About a year ago I was contacted by an Australian Pagan folk band called Spiral Dance who wanted to cover my song Spirit of Albion. I was very touched that they’d even asked and of course said yes and asked if they’d send me a copy if they ever recorded it. A year later I’m near Adelaide in Mclaren Vale at a venue called the Singing Gallery, a converted church, playing at a concert organised by the band.


We arrived at 5pm ready for a soundcheck and the band were there setting up. I love playing in churches – the acoustics are always amazing. The owners had done a really great job converting it into a music venue. The place was set out with reserved tables where people were going to bring along their picnics and bottles of wine (the venue charged a ‘corkage fee’ but you could bring all your own booze and food).

Spiral Dance are a great band. They remind me of early Steeleye Span. During the


soundcheck they played some of their version of Spirit of Albion so I could hear it. The idea was that I join them onstage during their set when they played it.

People started to arrive around 7.30 and the place was packed and buzzing by 8 when I was due to take the stage. I’ve noticed at each of the gigs I’ve played here that, before anything else happens, there is an aknowledgement that this concert is taking place on the land of the original tribal peoples of Australia – a small but heartfelt ancestral honouring. Adrienne then took the stage to introduce me. I was a little bit nervous to be honest, but I needn’t have been. We were all together from the opening chord of Song of Awen. The band’s sound engineer was great and there was a fabulous sound front stage. I noticed a few people videoing the gig so I hope they’ll end up on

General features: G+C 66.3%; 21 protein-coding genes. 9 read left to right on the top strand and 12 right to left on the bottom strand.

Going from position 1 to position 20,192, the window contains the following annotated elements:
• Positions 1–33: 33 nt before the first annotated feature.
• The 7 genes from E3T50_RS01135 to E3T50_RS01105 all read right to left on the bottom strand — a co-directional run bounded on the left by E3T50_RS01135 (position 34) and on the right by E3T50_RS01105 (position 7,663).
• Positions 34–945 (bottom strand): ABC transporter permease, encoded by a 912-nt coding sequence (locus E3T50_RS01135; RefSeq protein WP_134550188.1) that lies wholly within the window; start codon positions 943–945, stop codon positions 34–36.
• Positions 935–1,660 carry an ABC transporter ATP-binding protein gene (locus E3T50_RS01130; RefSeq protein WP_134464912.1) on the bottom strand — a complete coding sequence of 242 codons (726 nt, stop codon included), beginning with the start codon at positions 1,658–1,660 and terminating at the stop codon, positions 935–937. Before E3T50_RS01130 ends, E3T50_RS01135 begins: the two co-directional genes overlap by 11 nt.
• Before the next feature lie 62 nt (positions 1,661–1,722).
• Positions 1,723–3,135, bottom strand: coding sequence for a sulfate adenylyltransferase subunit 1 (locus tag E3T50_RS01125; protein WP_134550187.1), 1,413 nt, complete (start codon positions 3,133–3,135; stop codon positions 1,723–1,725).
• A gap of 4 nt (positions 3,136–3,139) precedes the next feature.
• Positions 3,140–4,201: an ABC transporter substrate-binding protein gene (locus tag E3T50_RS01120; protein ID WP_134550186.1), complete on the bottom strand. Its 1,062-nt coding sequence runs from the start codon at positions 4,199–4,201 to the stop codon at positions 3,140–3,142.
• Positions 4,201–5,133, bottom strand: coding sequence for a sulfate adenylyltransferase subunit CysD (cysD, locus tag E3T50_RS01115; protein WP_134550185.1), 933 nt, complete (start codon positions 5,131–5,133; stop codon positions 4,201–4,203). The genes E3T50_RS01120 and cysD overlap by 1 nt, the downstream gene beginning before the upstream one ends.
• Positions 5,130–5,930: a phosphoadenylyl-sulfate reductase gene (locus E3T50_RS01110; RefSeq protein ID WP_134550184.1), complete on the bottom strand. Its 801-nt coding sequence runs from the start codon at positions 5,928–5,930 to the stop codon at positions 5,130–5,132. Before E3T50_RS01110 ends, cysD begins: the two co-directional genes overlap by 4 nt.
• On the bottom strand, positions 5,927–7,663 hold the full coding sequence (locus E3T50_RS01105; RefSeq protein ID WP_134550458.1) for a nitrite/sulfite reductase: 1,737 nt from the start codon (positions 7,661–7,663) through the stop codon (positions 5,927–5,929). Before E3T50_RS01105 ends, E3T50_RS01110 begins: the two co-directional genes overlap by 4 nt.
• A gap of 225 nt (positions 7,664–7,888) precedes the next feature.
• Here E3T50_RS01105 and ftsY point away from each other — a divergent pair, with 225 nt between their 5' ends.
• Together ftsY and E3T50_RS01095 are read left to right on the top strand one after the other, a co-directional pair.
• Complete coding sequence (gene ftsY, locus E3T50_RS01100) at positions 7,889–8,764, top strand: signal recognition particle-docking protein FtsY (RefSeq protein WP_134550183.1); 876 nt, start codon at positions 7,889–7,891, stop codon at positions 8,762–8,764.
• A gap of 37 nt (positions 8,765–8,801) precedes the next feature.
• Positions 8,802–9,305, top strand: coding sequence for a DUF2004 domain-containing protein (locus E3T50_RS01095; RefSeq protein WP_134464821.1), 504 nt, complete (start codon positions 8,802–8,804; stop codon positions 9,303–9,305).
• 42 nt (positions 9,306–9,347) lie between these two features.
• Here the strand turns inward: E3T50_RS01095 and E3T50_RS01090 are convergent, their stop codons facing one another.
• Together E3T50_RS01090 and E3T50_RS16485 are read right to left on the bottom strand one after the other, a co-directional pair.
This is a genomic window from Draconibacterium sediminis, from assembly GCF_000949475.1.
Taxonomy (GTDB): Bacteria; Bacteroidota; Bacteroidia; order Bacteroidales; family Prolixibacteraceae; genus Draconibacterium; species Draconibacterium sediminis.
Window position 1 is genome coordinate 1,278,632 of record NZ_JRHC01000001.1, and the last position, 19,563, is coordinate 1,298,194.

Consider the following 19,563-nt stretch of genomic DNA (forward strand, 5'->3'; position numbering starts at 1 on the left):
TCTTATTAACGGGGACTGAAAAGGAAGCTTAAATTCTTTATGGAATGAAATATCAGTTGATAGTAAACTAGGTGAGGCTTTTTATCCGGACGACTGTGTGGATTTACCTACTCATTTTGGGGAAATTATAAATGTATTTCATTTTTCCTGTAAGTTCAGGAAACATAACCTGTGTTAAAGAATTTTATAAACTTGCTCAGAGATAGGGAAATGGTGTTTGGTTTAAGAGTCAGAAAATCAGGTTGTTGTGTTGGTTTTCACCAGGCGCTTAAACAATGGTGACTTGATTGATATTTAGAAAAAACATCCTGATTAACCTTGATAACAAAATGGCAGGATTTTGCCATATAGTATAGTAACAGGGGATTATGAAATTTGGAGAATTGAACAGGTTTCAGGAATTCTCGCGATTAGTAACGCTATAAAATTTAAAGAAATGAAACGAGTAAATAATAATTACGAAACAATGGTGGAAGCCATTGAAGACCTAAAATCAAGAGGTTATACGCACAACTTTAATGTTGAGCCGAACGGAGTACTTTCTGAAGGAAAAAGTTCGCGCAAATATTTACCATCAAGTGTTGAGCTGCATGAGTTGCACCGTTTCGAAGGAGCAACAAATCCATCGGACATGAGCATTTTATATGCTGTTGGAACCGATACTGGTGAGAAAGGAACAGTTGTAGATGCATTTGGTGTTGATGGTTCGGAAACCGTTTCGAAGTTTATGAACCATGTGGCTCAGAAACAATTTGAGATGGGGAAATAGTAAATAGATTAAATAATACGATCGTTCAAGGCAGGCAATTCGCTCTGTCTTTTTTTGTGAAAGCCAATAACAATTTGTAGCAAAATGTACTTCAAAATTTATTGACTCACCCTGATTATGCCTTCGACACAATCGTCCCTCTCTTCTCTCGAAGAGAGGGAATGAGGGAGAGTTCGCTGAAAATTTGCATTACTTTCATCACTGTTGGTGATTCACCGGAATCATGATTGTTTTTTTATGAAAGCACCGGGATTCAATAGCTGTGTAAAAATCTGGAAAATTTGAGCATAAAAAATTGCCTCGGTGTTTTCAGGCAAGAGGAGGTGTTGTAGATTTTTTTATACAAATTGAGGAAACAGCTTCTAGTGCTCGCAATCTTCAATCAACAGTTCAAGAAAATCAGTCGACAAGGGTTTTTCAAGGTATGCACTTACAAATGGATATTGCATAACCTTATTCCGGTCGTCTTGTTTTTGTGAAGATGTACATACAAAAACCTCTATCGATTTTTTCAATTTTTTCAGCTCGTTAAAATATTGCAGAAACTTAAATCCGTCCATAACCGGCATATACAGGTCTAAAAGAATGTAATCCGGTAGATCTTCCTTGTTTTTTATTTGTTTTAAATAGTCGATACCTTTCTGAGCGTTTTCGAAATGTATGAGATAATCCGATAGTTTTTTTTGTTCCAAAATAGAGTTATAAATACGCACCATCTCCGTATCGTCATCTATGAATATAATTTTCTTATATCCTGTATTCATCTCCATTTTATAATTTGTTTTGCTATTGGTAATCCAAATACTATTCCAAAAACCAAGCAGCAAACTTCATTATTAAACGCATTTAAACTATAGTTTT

YouTube sometime (there are a few there already!). The balance of the sound on stage was perfect and I could also hear the audience singing along over the sound of my guitar and voice. I played for an hour, mostly songs from my first four albums (it’s getting harder and harder to play for an hour and still fit in all of the songs I want to play!) but ended the set with Wild Mountain Thyme from Tales from the Crow Man which even here everyone seemed to know. The standing ovation at the end of the concert was wonderful – another wonderful evening with lovely people!

After a short break Spiral Dance took the stage. They are a great live band with a lot of energy – they are like an Aussie The Dolmen but more folky. They did a great version of Span’s classic Bedlam Boys and two of the


band even burst through the doors backstage and did some Morris Dancing! Great stuff. Adrienne then told the story of how she’d first heard Spirit of Albion whilst at a Pagan festival in the USA. She asked the people who had been playing it who wrote the song and then found me through the Internet, posting me that first email. It was amazing to join them on stage to play the song (this is one of the vids on YouTube). They have added a very different rhythm to it and then have a ‘diddly’ folk burst halfway through. I loved singing with them.

At the end of their set I was invited up onstage again to singing The Burning Times with them. It’s not a song I usually like but they’d done some very spiritual work on the arrangement and the audience did a spiral dance and ended in a beautiful oval of people. Man it’s so good to be a part if this global Pagan community!

After Spiral Dance’s set I was invited to play a few more tunes. So as they’d already been dancing I thought I’d keep that vibe going with Lughnasadh, Lughnasadh Dance and Hal an Tow. Much hugging and chat followed until gradually people began to wend their way back home. Me? Well, I was buzzing and to be honest everytime I think of that concert I still am!